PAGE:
MI: What did your writing process for this album look like? Did you map out the songs before recording, or do you let the work unfold organically?
LH: I never map out the songs before recording. The process is completely spontaneous yet it’s necessarily caused by a certain mood, inspiration, that accumulate over time and events. That’s why it’s difficult for me to write voluminous albums and release them each month. I started to work on “Halos” right after I’d completed reading the novel, while I was full of impressions and inspiration. It still took me a month to finish and polish all those rough drafts.
MI: If you don’t mind sharing, may I ask where some of your field recordings were collected and how you go about finding them?
LH: Last summer I traveled through the Altai Mountains almost for a month, where I recorded most of these fields recordings. I’ve never looked for the place to record field recordings advisedly though, I just tried to catch the sounding of the environment at the moment.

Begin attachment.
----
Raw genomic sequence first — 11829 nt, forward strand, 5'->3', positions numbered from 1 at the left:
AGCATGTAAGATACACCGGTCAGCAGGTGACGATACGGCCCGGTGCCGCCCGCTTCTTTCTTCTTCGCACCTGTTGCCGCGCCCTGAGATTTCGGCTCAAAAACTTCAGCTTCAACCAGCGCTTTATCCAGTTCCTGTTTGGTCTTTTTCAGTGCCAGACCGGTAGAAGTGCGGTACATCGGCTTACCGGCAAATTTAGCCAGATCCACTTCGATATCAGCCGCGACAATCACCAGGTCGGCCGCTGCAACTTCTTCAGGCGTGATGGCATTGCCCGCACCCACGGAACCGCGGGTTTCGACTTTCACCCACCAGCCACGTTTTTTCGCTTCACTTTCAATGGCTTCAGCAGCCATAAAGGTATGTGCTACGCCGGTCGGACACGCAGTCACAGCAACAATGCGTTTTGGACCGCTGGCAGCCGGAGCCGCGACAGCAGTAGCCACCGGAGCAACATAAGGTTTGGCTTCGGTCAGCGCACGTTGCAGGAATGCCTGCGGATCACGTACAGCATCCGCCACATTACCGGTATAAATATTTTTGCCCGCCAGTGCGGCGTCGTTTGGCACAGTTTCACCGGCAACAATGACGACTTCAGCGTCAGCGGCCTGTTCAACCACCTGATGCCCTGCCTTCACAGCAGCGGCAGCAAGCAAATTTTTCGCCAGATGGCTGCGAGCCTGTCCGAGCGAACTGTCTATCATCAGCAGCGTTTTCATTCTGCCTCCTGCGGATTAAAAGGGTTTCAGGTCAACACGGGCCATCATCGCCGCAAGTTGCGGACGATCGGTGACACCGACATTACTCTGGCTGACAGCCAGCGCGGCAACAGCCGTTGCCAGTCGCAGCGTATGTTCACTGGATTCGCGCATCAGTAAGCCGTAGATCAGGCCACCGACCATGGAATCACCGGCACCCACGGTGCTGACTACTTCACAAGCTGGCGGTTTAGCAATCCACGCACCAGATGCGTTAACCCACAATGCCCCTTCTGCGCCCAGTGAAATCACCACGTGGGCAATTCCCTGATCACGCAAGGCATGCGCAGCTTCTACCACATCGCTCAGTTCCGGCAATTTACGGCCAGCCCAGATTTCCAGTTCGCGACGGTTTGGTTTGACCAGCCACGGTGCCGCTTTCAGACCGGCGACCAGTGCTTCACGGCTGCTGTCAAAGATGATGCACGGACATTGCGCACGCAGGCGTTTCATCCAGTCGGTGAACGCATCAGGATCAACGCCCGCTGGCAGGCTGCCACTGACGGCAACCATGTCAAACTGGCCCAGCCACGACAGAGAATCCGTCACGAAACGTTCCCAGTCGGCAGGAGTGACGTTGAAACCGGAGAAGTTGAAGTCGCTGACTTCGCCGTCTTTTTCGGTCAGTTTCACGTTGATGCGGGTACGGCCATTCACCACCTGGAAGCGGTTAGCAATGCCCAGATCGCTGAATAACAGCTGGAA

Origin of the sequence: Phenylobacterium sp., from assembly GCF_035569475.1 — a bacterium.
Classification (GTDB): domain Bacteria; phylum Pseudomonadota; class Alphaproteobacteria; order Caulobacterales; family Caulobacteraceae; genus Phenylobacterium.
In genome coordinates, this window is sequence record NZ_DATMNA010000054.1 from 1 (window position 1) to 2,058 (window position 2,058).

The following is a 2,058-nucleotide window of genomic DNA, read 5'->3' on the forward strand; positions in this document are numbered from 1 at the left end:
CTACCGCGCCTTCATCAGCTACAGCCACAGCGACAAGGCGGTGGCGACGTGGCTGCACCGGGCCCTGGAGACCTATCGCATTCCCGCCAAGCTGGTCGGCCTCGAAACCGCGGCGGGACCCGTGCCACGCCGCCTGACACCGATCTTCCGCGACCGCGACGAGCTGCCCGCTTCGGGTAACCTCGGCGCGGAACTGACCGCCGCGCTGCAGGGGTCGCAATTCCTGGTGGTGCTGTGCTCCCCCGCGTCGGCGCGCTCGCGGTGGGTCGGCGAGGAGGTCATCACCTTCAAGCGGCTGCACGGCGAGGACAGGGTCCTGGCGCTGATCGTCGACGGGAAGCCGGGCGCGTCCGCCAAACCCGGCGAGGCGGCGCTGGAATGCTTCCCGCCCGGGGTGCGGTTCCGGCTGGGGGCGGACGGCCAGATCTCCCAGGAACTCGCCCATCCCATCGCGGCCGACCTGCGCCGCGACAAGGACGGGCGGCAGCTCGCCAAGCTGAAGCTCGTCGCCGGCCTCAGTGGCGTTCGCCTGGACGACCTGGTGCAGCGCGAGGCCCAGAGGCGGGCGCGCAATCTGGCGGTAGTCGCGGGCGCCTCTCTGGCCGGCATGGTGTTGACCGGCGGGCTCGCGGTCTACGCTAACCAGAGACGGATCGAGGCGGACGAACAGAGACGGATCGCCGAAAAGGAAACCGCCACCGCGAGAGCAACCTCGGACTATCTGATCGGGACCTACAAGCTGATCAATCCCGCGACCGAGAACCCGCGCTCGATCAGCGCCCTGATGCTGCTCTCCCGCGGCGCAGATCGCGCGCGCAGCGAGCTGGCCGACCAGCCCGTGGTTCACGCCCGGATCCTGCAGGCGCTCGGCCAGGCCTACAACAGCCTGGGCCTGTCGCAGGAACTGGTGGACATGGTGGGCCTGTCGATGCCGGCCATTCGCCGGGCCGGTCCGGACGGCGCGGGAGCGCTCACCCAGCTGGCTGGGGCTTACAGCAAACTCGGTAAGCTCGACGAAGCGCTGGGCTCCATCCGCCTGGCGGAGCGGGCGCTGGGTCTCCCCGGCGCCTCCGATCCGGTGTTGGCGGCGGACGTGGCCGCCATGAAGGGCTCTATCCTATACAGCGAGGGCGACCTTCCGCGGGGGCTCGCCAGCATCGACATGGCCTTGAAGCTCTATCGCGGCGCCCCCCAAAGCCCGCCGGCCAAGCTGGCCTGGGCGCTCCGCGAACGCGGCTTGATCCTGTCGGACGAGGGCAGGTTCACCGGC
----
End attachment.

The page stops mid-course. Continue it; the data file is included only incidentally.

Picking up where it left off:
MI: In comparison to your previous works, the melodies in Halos are given a more highlighted position. Are there any techniques you used on this album that differ from your last albums?
LH: In “Halos” I’ve decided to abandon usual layering of textures. It seemed to me that restrained variability and gentle melody will fit perfectly and will help to reflect correctly the mood of the novel. Of course I had to do a way more work with processing, in particular, I began to actively use the resampling and get rid of the “synthetical” sound of the synthesizers.
MI: Do you feel where you live (Perm, Russia) has had an influence upon your music?
LH: Frankly speaking, this influence is insignificant. Of course, the environment and the place, its atmosphere, affect me, but Perm isn’t that city which can turn anything inside, you know. The greatest influence on me; had Moscow, nature of the Altai Mountains and the summer nights there—I completely fell in love with those celestial landscapes covered with shining and shooting stars… The contemplation of these scenes and reading “Solaris” have led me to writing the album. Also I was hitchhiking for a while, and this experience has influenced me too. I’m a wanderer at heart, just have no possibility to travel, to wander as much as I want. I hope someday it’ll change.